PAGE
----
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The pedaling technique thread

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01 Oct 2016 09:01

Focusing attention on circular pedaling reduces movement economy in cycling

http://www.sciencedirect.com/science/article/pii/S1469029216300826
Hamish Ferguson
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Re:

01 Oct 2016 09:59

CoachFergie wrote:Focusing attention on circular pedaling reduces movement economy in cycling

http://www.sciencedirect.com/science/article/pii/S1469029216300826



" Abstract

Previous research has shown that focus of attention affects movement economy in endurance tasks. "

Can the same be said for rowing, and if not why not ?
backdoor
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01 Oct 2016 11:35

Hamish,
the article you mentioned ( http://www.sciencedirect.com/science/article/pii/S1469029216300826 ) looks to be the same as PHITBOY did earlier.

I don't find it surprising that it showed a decrease in efficiency when they were tested using a different technique than they had trained for. Maybe it was due to the need for mental concentration about the new technique, or perhaps their muscles and coordination were not working efficiently because the technique was new to them.

If you make an adjustment to something such as seat height, handle bar location, crank length, etc., how much training have you seen as being necessary to determine if there is an improvement? Are your riders willing to make changes that don't show an 'immediate improvement'?

Jay Kosta
Endwell NY USA
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Re:

02 Oct 2016 20:54

JayKosta wrote:Hamish,
the article you mentioned ( http://www.sciencedirect.com/science/article/pii/S1469029216300826 ) looks to be the same as PHITBOY did earlier.

I don't find it surprising that it showed a decrease in efficiency when they were tested using a different technique than they had trained for. Maybe it was due to the need for mental concentration about the new technique, or perhaps their muscles and coordination were not working efficiently because the technique was new to them.

If you make an adjustment to something such as seat height, handle bar location, crank length, etc., how much training have you seen as being necessary to determine if there is an improvement? Are your riders willing to make changes that don't show an 'immediate improvement'?

Jay Kosta


Endwell NY USA


Even if a rider trained for years perfecting the circular style, it would still not be as effective as mashing because you are interfering with the natural interaction between brain and muscles when generating and applying a force, by forcing the brain to divert more than half its attention from the most powerful to the weakest muscles, and it is more efficient to let the down leg muscles push the rising pedal from 9+ o'c to TDC than having the weakest muscles do it, counterweighted single leg pedalling confirmed that.
backdoor
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Re: Re:

02 Oct 2016 23:14

backdoor wrote:...
and it is more efficient to let the down leg muscles push the rising pedal from 9+ o'c to TDC than having the weakest muscles do it, counterweighted single leg pedalling confirmed that.

-----------
Are you suggesting that the amount of muscle effort for 'unweighting' on the upstroke should be stopped at 9+ o'c ?

And if that is what you mean, then I think it would take considerable mental concentration to make that happen. Especially if the rider was using active muscle action in the 5 to 9 o'c sector.

Jay Kosta
Endwell NY USA
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Re: Re:

03 Oct 2016 00:19

JayKosta wrote:
backdoor wrote:...
and it is more efficient to let the down leg muscles push the rising pedal from 9+ o'c to TDC than having the weakest muscles do it, counterweighted single leg pedalling confirmed that.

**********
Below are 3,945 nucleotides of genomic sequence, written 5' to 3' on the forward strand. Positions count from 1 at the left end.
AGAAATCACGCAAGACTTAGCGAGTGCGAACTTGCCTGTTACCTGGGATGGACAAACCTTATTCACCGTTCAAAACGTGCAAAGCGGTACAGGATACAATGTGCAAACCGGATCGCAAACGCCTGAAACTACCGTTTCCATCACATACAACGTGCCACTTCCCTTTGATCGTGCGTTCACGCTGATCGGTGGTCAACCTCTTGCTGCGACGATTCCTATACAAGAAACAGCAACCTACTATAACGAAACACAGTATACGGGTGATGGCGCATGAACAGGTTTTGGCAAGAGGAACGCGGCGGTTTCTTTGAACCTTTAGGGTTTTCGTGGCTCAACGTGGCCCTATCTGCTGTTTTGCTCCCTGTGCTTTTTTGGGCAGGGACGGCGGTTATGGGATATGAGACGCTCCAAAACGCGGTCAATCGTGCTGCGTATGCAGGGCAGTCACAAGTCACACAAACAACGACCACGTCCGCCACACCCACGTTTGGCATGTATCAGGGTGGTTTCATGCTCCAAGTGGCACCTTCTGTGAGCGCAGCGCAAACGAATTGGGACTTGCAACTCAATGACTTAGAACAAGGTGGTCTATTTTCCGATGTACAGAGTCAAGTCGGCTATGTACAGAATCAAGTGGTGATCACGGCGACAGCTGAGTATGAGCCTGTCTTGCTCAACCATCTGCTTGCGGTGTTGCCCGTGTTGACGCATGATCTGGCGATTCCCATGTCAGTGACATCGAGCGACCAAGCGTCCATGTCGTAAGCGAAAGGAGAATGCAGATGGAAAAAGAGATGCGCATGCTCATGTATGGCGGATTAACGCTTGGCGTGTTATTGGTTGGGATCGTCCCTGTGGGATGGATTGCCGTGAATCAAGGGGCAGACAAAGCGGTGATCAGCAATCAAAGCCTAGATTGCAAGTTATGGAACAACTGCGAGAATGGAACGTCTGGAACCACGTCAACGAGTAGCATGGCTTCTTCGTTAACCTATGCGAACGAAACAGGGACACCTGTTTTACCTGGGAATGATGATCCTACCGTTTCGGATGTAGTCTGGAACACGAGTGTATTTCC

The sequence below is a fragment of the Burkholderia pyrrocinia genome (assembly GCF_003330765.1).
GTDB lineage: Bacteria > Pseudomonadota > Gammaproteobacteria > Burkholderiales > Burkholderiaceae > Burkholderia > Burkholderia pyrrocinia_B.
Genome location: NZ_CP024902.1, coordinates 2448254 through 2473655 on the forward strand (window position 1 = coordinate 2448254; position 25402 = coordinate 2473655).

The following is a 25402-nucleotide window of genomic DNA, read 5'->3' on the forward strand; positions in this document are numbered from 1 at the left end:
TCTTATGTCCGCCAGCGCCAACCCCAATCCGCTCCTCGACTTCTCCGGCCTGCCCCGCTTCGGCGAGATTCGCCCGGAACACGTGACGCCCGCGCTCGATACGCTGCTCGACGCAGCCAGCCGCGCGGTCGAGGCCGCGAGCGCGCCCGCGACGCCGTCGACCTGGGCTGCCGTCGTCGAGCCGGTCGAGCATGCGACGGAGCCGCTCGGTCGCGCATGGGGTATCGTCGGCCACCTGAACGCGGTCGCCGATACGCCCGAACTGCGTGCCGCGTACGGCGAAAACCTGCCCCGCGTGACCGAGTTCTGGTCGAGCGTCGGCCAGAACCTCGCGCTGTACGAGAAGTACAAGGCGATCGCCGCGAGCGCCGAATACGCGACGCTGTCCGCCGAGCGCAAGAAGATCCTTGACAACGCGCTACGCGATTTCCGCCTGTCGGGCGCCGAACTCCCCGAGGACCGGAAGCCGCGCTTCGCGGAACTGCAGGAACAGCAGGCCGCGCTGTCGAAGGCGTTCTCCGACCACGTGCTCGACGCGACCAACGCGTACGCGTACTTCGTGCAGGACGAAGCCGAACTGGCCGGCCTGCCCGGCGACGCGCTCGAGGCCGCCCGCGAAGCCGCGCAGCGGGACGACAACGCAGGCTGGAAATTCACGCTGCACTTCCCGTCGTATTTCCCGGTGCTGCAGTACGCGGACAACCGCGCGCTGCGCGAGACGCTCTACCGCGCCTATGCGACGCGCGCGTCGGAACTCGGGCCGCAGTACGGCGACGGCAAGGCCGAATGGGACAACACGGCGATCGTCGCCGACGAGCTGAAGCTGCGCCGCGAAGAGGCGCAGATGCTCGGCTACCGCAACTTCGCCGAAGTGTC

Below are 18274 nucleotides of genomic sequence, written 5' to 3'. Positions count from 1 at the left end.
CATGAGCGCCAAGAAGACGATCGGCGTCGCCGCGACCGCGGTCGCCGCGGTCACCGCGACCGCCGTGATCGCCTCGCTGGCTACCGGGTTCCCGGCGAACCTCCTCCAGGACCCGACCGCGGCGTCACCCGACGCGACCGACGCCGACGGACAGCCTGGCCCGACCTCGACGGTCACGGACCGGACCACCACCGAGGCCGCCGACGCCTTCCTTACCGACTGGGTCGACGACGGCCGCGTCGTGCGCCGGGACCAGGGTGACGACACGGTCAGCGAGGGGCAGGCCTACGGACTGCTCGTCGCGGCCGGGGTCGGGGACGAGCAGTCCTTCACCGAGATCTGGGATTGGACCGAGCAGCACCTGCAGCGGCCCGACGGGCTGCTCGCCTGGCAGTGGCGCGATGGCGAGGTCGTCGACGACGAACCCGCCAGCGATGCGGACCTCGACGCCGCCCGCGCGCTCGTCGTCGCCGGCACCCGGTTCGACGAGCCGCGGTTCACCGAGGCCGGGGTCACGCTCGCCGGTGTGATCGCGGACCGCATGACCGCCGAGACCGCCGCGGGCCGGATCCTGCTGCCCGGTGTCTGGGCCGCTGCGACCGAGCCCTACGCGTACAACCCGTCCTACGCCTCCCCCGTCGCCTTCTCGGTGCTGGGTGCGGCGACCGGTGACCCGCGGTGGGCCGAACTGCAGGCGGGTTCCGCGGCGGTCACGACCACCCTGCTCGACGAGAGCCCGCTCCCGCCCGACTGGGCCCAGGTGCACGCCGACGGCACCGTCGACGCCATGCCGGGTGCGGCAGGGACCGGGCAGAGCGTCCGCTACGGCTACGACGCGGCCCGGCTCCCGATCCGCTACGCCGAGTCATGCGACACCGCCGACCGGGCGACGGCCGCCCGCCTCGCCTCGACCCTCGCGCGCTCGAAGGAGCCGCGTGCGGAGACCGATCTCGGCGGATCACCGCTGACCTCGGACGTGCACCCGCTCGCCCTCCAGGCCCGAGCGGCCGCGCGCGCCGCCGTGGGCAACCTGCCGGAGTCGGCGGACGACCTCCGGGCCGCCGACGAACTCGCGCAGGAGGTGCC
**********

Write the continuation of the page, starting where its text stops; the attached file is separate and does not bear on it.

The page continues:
-----------
Are you suggesting that the amount of muscle effort for 'unweighting' on the upstroke should be stopped at 9+ o'c ?

And if that is what you mean, then I think it would take considerable mental concentration to make that happen. Especially if the rider was using active muscle action in the 5 to 9 o'c sector.

Jay Kosta
Endwell NY USA


That's what works best for me when using the mashing style, the unweighting I do accelerates the foot and leg weight upwards and the powerful downstroke muscles take over from after 9 o'c. Frank Day also said that most difficult sector for the PC'er was from after 9 to TDC. It is not possible to use non counterweighted single leg pedalling in that sector when using Anquetil's method, it would have to be counterweighted, but then that involves applying maximal forward force at 11 o'c instead of trying to drag the pedal up and forward to TDC as is done when using the circular style. Circular pedalling can be useful, it helps when perfecting the mashing style.
backdoor
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Re: Re:

03 Oct 2016 04:12

backdoor wrote:
JayKosta wrote:
backdoor wrote:...
and it is more efficient to let the down leg muscles push the rising pedal from 9+ o'c to TDC than having the weakest muscles do it, counterweighted single leg pedalling confirmed that.

-----------
Are you suggesting that the amount of muscle effort for 'unweighting' on the upstroke should be stopped at 9+ o'c ?

And if that is what you mean, then I think it would take considerable mental concentration to make that happen. Especially if the rider was using active muscle action in the 5 to 9 o'c sector.

Jay Kosta
Endwell NY USA


That's what works best for me when using the mashing style, the unweighting I do accelerates the foot and leg weight upwards and the powerful downstroke muscles take over from after 9 o'c. Frank Day also said that most difficult sector for the PC'er was from after 9 to TDC. It is not possible to use non counterweighted single leg pedalling in that sector when using Anquetil's method, it would have to be counterweighted, but then that involves applying maximal forward force at 11 o'c instead of trying to drag the pedal up and forward to TDC as is done when using the circular style. Circular pedalling can be useful, it helps when perfecting the mashing style.


Frank Day is not a credible source.
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03 Oct 2016 11:04

And stop being insulting to Anquetil. He won because he would have had the right combination of a high VO2max, utilization of his VO2max (threshold) and high efficiency. Any pedalling nonsense is just guessing on your behalf. Real scientists have shown that concentrating on pedalling leads to a drop in efficiency. Present data or just keep making us laugh at your stupid assertions.
Hamish Ferguson